Lakota Emergence

May 31, 2018 - September 1, 2018

Fred J. Donath Memorial Gallery

Curated by Dr. Craig Howe from the Center for American Indian Research and Native Studies (CAIRNS) in Martin, South Dakota, Lakota Emergence focuses entirely on the Lakota emergence narrative as recorded in “How the Lakota Came Upon the World,” published in 1917. The place of Lakota emergence is centered at Wind Cave in what is now known as the Black Hills in South Dakota.

The exhibition divides the 1,251-word narrative into sixteen passages and pairs each passage with original artwork by distinguished and emerging Lakota artists. These sixteen pairings, or vignettes, recount the Lakota emergence narrative through written word and contemporary art, illustrating that the emergence narrative continues to be a source of creativity, and that Wind Cave was and always will remain a landscape of special significance in Lakota cosmology. In addition to the original works of art, the vignettes are paired with Native American objects from Plains Art Museum’s permanent collection and from the Red Cloud Heritage Center, Pine Ridge, SD, selected by Dr. Craig Howe, Director of CAIRNS.

About CAIRNS: CAIRNS is a nonprofit research center that is committed to advancing knowledge and understanding of American Indian communities. The organization develops quality educational resources and innovative projects that acknowledge and incorporate tribal perspectives. CAIRNS also provides quality evaluation and design services for projects dealing with American Indians and Indian communities and offers cultural awareness training to organizations and institutions.

  • Tilda St. Pierre (Oglala Sioux Tribe) Ki Co stick, buffalo hide, beadwork on buckskin, rawhide, abalone, elk teeth, quill work, deer toes, paint, 9 x 23 x 6 in. On loan from CAIRNS
  • Richard Red Owl (Oglala Sioux Tribe) Creation acrylic on canvas, 24 x 36 in. On loan from CAIRNS
  • Dwayne Wilcox (Sioux Tribe) Here We Are crayon and ink on paper, 27 x 16 in., On loan from CAIRNS
  • JhonDuane Goes In Center (Oglala Sioux Tribe) Wolf Track brain-tanned deerskin, deer tail hair, elk teeth, deer toes, copper, agates, silver 3 x 17 in. On loan from CAIRNS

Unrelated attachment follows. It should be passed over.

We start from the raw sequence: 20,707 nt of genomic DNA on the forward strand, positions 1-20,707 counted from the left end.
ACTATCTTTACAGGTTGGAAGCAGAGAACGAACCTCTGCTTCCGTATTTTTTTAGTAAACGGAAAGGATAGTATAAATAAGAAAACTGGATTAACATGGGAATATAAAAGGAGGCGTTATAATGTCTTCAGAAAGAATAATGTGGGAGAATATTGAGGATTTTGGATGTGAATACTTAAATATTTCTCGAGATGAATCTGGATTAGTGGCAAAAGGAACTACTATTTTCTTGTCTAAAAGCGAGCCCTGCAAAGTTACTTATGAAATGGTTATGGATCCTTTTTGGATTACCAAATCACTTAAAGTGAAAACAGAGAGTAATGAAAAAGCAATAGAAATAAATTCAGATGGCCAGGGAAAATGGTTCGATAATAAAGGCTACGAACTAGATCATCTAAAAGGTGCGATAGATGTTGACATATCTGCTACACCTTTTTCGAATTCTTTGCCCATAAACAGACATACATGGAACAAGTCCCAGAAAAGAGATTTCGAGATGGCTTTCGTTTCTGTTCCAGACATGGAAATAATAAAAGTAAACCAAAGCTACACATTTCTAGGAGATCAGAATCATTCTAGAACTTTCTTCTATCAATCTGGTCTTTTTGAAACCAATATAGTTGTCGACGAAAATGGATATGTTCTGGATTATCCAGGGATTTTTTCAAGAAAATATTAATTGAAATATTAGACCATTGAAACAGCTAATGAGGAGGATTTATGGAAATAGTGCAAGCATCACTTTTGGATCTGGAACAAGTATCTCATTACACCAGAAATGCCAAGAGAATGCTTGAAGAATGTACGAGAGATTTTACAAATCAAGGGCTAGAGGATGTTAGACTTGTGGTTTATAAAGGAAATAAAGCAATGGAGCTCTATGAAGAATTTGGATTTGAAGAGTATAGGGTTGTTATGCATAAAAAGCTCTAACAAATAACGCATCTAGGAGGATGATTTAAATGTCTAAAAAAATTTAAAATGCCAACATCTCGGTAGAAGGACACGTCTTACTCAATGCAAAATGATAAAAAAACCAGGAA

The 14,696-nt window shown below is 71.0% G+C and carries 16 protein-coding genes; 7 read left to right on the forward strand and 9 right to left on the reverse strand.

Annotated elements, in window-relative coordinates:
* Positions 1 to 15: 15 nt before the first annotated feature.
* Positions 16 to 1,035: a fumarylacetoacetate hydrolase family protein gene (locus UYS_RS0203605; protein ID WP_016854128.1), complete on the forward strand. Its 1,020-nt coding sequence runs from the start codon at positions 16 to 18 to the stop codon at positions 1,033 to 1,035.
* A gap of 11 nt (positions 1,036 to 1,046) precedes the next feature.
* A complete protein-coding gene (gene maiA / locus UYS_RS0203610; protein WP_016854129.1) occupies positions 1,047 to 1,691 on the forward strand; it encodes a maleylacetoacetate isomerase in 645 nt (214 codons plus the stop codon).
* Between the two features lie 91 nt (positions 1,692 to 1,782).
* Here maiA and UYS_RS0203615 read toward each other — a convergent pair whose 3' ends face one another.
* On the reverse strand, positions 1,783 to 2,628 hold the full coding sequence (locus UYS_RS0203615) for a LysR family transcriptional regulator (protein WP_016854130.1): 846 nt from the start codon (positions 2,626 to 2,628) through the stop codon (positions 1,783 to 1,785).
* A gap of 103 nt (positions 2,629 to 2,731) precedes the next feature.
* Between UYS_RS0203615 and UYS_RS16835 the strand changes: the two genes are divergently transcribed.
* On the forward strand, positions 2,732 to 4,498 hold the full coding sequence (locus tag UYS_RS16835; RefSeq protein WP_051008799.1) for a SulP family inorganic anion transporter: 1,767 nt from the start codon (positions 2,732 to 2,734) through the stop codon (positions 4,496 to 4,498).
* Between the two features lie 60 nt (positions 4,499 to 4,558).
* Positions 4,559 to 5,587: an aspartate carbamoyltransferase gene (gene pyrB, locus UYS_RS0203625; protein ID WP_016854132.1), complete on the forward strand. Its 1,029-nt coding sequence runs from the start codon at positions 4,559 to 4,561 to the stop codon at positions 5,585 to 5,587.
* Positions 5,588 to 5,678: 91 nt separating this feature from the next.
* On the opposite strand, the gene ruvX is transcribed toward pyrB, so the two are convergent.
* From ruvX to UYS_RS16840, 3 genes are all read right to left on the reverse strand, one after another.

Ongoing Exhibitions

Bee in Flight

Ongoing
Bee in Flight

Community artist and school art teacher MeLissa Kossick, who guides youth classes at the Museum on art, gardens, and pollinators, has created an enchanting mosaic design in the Creativity Pathway in the Serkland Gallery called Bee in Flight.

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S.P.A.C.E.

Ongoing
S.P.A.C.E.
An Emergent Belonging

An Emergent Belonging was created by Concordia College students Ashley Raduns, Katelyn Mitchell, Helena Langr, Elizabeth Vought, Ruth Peterson, and Chelsea Steffes. The work inspired by the form and function of a bird’s nest, was created under the leadership of professor Dwight Mickelson.

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The North Dakota Mural

Ongoing
The North Dakota Mural

Drawing on his childhood memories of the Great Plains, he created a work that speaks to the wide open spaces, huge vistas, and ocean-like skies of the region.

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Fragile Preservation

Ongoing
Fragile Preservation
A Tallgrass Community

While the Tallgrass Prairie is a community made up of a great diversity of species, Fragile Preservation represents a selection of them.

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